The steeping regimen is the same for soft wheat berries and whole corn as it is for barley. Grains should never be soaked for longer than eight hours without a rest because the kernels might “drown” (die from lack of oxygen) and never sprout. After steeping, spread grain over paper towels in a large baking pan and place inside a black trash bag sealed air tight to hold in the moisture and keep out dust. At room temperature barley can take as little as four days and as long as six days to sprout to the proper size. The key factor is to stop germination when the main shoot (not the hair-like rootlets), called the acrospire, is three-fourths to one length of the grain. This produces fully modified barley malt that can be mashed with only a short protein rest and can help to avoid sluggish fermentation and hazy beer.
Because wheat and corn need less modification than barley, a sprouting time of three days is usually sufficient. Wet germinated barley contains about 50 percent more weight in absorbed water. This means your original test pound should now weigh about 24 ounces.
Green malt is converted into pale malt or crystal (caramel) malt by drying it at different temperatures.
To make pale malt place the large baking pan of green malt over a heat source of 100° to 125° F for 24 hours or until the malt contains 12 percent moisture (18 ounces for the original test pound). The heat source can be an oven with only the pilot light on or the top of a gas refrigerator. Final drying takes place in your oven at a temperature of 140° to 160° F. To maintain this temperature range use your floating thermometer and turn on the oven for brief periods until the moisture content is reduced near 2 percent to 6 percent. The malt will weigh the original amount (16 ounces in the case of the test pound). The weight of the moisture in the malt is compensated by the absence of debris such as husk dirt that was washed off the grains during soaking. Turn the malt every half hour, and dry the malt slowly, raising the temperature over time to protect the starch-converting enzymes.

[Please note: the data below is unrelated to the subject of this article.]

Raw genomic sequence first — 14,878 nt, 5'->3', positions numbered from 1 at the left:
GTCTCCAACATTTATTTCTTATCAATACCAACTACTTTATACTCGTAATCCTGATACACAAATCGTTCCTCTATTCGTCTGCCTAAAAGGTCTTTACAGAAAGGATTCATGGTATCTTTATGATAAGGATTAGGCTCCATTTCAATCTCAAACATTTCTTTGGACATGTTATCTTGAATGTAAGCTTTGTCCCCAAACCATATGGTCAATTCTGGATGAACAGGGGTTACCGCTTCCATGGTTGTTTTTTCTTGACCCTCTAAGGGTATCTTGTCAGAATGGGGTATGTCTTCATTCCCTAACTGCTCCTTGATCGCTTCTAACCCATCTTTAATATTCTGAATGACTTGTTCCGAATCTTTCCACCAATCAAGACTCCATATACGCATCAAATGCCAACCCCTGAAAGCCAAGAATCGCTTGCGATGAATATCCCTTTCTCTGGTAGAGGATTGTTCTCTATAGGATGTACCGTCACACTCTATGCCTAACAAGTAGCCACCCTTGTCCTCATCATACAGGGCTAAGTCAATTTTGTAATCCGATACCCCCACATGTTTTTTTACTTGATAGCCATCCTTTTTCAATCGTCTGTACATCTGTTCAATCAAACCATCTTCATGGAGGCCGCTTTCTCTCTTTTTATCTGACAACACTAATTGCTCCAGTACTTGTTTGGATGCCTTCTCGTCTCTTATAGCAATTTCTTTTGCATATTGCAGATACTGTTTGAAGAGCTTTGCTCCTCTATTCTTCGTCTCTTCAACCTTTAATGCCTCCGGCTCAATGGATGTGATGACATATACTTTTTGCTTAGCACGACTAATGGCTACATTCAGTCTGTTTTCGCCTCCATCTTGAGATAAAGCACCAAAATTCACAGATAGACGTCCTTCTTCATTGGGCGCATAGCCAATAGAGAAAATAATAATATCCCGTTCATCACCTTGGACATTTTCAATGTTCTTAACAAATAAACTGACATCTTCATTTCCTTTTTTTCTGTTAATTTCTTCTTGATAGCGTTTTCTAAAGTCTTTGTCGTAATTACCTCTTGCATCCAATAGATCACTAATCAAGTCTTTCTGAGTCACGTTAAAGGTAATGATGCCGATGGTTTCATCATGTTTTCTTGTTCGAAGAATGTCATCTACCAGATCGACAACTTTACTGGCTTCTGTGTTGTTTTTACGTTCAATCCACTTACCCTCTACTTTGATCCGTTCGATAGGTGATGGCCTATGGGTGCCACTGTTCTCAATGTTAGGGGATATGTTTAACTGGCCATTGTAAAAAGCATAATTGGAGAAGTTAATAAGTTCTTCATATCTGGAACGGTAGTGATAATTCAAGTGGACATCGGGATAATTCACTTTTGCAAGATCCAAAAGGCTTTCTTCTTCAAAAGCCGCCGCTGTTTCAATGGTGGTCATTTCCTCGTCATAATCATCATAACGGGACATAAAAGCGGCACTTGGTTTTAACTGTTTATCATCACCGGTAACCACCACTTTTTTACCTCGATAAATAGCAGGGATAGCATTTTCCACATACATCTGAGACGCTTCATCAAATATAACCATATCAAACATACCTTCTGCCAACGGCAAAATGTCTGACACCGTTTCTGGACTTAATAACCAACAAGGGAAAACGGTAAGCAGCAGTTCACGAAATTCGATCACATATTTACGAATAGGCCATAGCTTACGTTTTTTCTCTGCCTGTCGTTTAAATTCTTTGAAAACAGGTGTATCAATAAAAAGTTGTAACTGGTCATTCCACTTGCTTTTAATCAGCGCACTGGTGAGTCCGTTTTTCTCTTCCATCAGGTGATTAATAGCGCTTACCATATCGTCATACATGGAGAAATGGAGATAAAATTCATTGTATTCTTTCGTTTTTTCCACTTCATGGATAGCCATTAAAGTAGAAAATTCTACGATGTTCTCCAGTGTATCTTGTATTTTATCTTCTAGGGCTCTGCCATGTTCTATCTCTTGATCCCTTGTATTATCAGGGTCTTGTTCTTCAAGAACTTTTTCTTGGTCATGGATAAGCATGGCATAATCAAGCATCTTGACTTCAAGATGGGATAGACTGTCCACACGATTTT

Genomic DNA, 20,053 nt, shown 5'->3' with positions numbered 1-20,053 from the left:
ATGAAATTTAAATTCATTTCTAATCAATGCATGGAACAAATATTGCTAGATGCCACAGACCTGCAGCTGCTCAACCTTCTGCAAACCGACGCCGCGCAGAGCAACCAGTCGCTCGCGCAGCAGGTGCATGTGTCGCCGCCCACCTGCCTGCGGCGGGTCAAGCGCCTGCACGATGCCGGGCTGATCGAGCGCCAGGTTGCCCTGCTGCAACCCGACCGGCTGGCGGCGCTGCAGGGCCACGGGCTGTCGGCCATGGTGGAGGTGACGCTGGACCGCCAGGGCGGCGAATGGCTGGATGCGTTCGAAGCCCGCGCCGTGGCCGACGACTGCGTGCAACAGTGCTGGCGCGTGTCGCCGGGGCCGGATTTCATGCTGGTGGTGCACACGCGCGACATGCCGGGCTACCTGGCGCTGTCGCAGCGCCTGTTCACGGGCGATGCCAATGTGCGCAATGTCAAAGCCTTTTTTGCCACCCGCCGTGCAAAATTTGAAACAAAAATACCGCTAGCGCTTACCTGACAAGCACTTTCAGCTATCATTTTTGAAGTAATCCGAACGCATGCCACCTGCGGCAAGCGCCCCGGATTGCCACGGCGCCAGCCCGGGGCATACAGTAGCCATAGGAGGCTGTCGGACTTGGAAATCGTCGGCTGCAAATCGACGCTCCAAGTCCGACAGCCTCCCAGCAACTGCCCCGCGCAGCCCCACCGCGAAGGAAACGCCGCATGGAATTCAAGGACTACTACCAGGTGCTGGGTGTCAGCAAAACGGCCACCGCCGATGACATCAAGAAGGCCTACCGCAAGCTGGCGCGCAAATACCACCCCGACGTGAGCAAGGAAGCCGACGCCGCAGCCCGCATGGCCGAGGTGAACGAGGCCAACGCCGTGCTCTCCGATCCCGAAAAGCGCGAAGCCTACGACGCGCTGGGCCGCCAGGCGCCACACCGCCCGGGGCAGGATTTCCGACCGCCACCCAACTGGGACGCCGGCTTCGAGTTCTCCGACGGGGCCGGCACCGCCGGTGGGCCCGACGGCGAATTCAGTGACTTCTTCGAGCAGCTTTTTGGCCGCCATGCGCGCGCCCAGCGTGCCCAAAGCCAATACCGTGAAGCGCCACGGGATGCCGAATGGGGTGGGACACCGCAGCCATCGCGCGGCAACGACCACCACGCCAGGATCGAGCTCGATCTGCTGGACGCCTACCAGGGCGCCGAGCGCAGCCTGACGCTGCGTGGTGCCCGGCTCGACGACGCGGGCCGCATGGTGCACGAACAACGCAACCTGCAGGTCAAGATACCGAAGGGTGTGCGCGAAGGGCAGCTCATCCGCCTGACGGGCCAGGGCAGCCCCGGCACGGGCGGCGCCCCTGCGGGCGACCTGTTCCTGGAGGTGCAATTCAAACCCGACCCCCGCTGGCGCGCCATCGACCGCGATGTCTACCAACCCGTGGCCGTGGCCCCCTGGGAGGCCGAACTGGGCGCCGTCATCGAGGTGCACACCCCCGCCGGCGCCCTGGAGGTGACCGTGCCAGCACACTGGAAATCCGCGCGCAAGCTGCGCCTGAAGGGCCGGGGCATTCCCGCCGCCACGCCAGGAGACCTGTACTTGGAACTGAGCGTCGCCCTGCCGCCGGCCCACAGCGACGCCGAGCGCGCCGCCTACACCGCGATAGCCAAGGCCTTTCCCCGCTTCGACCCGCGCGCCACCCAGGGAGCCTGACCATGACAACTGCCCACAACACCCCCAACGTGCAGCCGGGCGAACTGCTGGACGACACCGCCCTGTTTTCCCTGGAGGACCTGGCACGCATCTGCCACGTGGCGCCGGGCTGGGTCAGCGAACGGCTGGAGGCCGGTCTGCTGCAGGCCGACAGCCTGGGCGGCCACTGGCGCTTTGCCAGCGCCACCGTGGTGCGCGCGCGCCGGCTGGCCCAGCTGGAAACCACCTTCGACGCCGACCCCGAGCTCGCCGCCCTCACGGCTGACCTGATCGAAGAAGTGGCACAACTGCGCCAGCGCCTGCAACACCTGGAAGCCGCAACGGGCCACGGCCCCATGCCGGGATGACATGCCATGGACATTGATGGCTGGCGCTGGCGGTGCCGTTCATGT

Malted wheat and corn should be dried entirely at the lower temperature of 100° to 125° F. The finished barley malt should be crunchy to the bite and taste slightly sweet. If it is rock hard and the interior glassy in appearance, don’t use it because something went wrong in the germination. Try another batch and be more careful the second time around.
To make crystal malt place green malt on a cookie sheet in a 212° F oven for one hour or until the grains turn golden brown. Crystal malt imparts sweetness and brown color to homebrew without the burnt flavor characteristic of roasted malts.
Other Specialty Malts
Besides crystal malt, you can also make the other specialty malts needed for porter, stout, and other styles of dark homebrew. The starting point is your homemade pale barley malt.
To create a reasonable facsimile of Munich malt, simply toast pale malt in a 350° F oven 10 minutes for ounces and 20 to 30 minutes for pounds.